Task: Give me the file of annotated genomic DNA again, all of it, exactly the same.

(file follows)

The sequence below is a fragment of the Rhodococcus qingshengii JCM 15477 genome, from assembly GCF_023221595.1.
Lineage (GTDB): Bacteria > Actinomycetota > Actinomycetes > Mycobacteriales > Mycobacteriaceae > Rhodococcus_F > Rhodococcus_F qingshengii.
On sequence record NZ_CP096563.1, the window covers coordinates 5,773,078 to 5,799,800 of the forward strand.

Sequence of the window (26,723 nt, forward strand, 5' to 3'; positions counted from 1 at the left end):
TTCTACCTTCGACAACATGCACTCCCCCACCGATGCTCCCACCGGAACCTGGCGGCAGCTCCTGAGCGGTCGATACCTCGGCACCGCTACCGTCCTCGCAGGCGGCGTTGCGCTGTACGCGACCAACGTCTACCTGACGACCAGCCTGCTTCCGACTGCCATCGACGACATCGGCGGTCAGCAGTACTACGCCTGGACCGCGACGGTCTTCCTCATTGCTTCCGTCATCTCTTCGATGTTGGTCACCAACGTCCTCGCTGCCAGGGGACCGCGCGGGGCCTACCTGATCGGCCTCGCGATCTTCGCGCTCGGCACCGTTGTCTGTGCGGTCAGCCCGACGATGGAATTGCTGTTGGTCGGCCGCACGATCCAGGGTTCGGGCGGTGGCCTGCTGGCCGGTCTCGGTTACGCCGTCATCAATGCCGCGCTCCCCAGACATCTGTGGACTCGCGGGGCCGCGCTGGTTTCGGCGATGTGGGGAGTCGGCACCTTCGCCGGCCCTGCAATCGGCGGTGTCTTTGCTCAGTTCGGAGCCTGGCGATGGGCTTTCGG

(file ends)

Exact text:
The sequence below is a fragment of the Rhodococcus qingshengii JCM 15477 genome, from assembly GCF_023221595.1.
Lineage (GTDB): Bacteria > Actinomycetota > Actinomycetes > Mycobacteriales > Mycobacteriaceae > Rhodococcus_F > Rhodococcus_F qingshengii.
On sequence record NZ_CP096563.1, the window covers coordinates 5,773,078 to 5,799,800 of the forward strand.

Sequence of the window (26,723 nt, forward strand, 5' to 3'; positions counted from 1 at the left end):
TTCTACCTTCGACAACATGCACTCCCCCACCGATGCTCCCACCGGAACCTGGCGGCAGCTCCTGAGCGGTCGATACCTCGGCACCGCTACCGTCCTCGCAGGCGGCGTTGCGCTGTACGCGACCAACGTCTACCTGACGACCAGCCTGCTTCCGACTGCCATCGACGACATCGGCGGTCAGCAGTACTACGCCTGGACCGCGACGGTCTTCCTCATTGCTTCCGTCATCTCTTCGATGTTGGTCACCAACGTCCTCGCTGCCAGGGGACCGCGCGGGGCCTACCTGATCGGCCTCGCGATCTTCGCGCTCGGCACCGTTGTCTGTGCGGTCAGCCCGACGATGGAATTGCTGTTGGTCGGCCGCACGATCCAGGGTTCGGGCGGTGGCCTGCTGGCCGGTCTCGGTTACGCCGTCATCAATGCCGCGCTCCCCAGACATCTGTGGACTCGCGGGGCCGCGCTGGTTTCGGCGATGTGGGGAGTCGGCACCTTCGCCGGCCCTGCAATCGGCGGTGTCTTTGCTCAGTTCGGAGCCTGGCGATGGGCTTTCGG